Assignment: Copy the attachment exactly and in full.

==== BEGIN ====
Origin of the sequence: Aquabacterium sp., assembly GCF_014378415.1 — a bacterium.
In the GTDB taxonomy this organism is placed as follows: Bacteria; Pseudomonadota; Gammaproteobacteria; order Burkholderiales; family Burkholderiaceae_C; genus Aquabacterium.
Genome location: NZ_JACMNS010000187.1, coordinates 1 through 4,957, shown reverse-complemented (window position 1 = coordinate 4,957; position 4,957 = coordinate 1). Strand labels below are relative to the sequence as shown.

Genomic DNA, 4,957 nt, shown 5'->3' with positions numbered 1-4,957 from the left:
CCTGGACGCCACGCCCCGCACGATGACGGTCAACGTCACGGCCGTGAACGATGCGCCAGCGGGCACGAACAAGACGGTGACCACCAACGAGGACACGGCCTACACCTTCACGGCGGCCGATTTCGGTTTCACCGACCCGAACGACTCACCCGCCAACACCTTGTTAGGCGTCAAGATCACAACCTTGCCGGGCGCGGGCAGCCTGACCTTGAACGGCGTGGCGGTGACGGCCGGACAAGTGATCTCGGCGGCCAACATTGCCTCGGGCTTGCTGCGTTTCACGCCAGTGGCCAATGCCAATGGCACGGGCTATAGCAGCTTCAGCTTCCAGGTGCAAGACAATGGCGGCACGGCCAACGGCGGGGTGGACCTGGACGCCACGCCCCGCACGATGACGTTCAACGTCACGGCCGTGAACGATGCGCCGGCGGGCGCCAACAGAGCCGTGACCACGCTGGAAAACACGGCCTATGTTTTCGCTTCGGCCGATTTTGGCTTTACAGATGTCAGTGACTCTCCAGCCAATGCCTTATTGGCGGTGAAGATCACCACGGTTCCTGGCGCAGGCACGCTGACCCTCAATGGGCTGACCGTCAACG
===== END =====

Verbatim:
Origin of the sequence: Aquabacterium sp., assembly GCF_014378415.1 — a bacterium.
In the GTDB taxonomy this organism is placed as follows: Bacteria; Pseudomonadota; Gammaproteobacteria; order Burkholderiales; family Burkholderiaceae_C; genus Aquabacterium.
Genome location: NZ_JACMNS010000187.1, coordinates 1 through 4,957, shown reverse-complemented (window position 1 = coordinate 4,957; position 4,957 = coordinate 1). Strand labels below are relative to the sequence as shown.

Genomic DNA, 4,957 nt, shown 5'->3' with positions numbered 1-4,957 from the left:
CCTGGACGCCACGCCCCGCACGATGACGGTCAACGTCACGGCCGTGAACGATGCGCCAGCGGGCACGAACAAGACGGTGACCACCAACGAGGACACGGCCTACACCTTCACGGCGGCCGATTTCGGTTTCACCGACCCGAACGACTCACCCGCCAACACCTTGTTAGGCGTCAAGATCACAACCTTGCCGGGCGCGGGCAGCCTGACCTTGAACGGCGTGGCGGTGACGGCCGGACAAGTGATCTCGGCGGCCAACATTGCCTCGGGCTTGCTGCGTTTCACGCCAGTGGCCAATGCCAATGGCACGGGCTATAGCAGCTTCAGCTTCCAGGTGCAAGACAATGGCGGCACGGCCAACGGCGGGGTGGACCTGGACGCCACGCCCCGCACGATGACGTTCAACGTCACGGCCGTGAACGATGCGCCGGCGGGCGCCAACAGAGCCGTGACCACGCTGGAAAACACGGCCTATGTTTTCGCTTCGGCCGATTTTGGCTTTACAGATGTCAGTGACTCTCCAGCCAATGCCTTATTGGCGGTGAAGATCACCACGGTTCCTGGCGCAGGCACGCTGACCCTCAATGGGCTGACCGTCAACG